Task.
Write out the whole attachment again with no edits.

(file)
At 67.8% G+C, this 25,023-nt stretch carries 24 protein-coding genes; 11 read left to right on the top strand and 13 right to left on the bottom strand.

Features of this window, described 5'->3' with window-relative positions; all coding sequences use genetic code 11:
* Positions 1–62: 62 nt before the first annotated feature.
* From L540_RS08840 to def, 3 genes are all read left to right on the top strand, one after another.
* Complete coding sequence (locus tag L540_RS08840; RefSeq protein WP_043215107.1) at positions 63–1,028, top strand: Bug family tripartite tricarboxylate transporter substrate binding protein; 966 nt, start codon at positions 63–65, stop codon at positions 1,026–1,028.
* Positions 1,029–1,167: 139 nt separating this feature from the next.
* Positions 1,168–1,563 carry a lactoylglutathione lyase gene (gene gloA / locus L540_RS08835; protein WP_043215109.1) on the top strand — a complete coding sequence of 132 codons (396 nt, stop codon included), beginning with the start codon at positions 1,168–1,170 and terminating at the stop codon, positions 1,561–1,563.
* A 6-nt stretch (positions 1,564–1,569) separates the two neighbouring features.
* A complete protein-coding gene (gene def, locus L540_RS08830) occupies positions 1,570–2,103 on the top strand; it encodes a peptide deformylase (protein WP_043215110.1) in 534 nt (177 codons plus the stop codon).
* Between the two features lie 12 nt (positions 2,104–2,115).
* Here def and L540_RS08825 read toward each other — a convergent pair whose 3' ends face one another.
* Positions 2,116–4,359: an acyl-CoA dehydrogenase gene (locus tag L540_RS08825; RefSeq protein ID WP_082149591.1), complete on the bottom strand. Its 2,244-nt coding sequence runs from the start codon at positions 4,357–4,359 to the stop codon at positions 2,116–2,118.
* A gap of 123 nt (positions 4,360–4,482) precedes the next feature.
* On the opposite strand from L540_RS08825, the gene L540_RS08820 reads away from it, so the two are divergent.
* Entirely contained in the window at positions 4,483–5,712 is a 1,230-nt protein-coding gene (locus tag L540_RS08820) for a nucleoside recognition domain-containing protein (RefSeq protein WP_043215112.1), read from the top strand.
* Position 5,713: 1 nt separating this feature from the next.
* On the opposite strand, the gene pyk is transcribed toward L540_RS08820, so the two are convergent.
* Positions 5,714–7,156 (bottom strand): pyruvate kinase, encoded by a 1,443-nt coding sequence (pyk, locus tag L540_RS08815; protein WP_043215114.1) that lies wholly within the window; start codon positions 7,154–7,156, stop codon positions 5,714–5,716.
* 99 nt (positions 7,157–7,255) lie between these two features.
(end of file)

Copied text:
At 67.8% G+C, this 25,023-nt stretch carries 24 protein-coding genes; 11 read left to right on the top strand and 13 right to left on the bottom strand.

Features of this window, described 5'->3' with window-relative positions; all coding sequences use genetic code 11:
* Positions 1–62: 62 nt before the first annotated feature.
* From L540_RS08840 to def, 3 genes are all read left to right on the top strand, one after another.
* Complete coding sequence (locus tag L540_RS08840; RefSeq protein WP_043215107.1) at positions 63–1,028, top strand: Bug family tripartite tricarboxylate transporter substrate binding protein; 966 nt, start codon at positions 63–65, stop codon at positions 1,026–1,028.
* Positions 1,029–1,167: 139 nt separating this feature from the next.
* Positions 1,168–1,563 carry a lactoylglutathione lyase gene (gene gloA / locus L540_RS08835; protein WP_043215109.1) on the top strand — a complete coding sequence of 132 codons (396 nt, stop codon included), beginning with the start codon at positions 1,168–1,170 and terminating at the stop codon, positions 1,561–1,563.
* A 6-nt stretch (positions 1,564–1,569) separates the two neighbouring features.
* A complete protein-coding gene (gene def, locus L540_RS08830) occupies positions 1,570–2,103 on the top strand; it encodes a peptide deformylase (protein WP_043215110.1) in 534 nt (177 codons plus the stop codon).
* Between the two features lie 12 nt (positions 2,104–2,115).
* Here def and L540_RS08825 read toward each other — a convergent pair whose 3' ends face one another.
* Positions 2,116–4,359: an acyl-CoA dehydrogenase gene (locus tag L540_RS08825; RefSeq protein ID WP_082149591.1), complete on the bottom strand. Its 2,244-nt coding sequence runs from the start codon at positions 4,357–4,359 to the stop codon at positions 2,116–2,118.
* A gap of 123 nt (positions 4,360–4,482) precedes the next feature.
* On the opposite strand from L540_RS08825, the gene L540_RS08820 reads away from it, so the two are divergent.
* Entirely contained in the window at positions 4,483–5,712 is a 1,230-nt protein-coding gene (locus tag L540_RS08820) for a nucleoside recognition domain-containing protein (RefSeq protein WP_043215112.1), read from the top strand.
* Position 5,713: 1 nt separating this feature from the next.
* On the opposite strand, the gene pyk is transcribed toward L540_RS08820, so the two are convergent.
* Positions 5,714–7,156 (bottom strand): pyruvate kinase, encoded by a 1,443-nt coding sequence (pyk, locus tag L540_RS08815; protein WP_043215114.1) that lies wholly within the window; start codon positions 7,154–7,156, stop codon positions 5,714–5,716.
* 99 nt (positions 7,157–7,255) lie between these two features.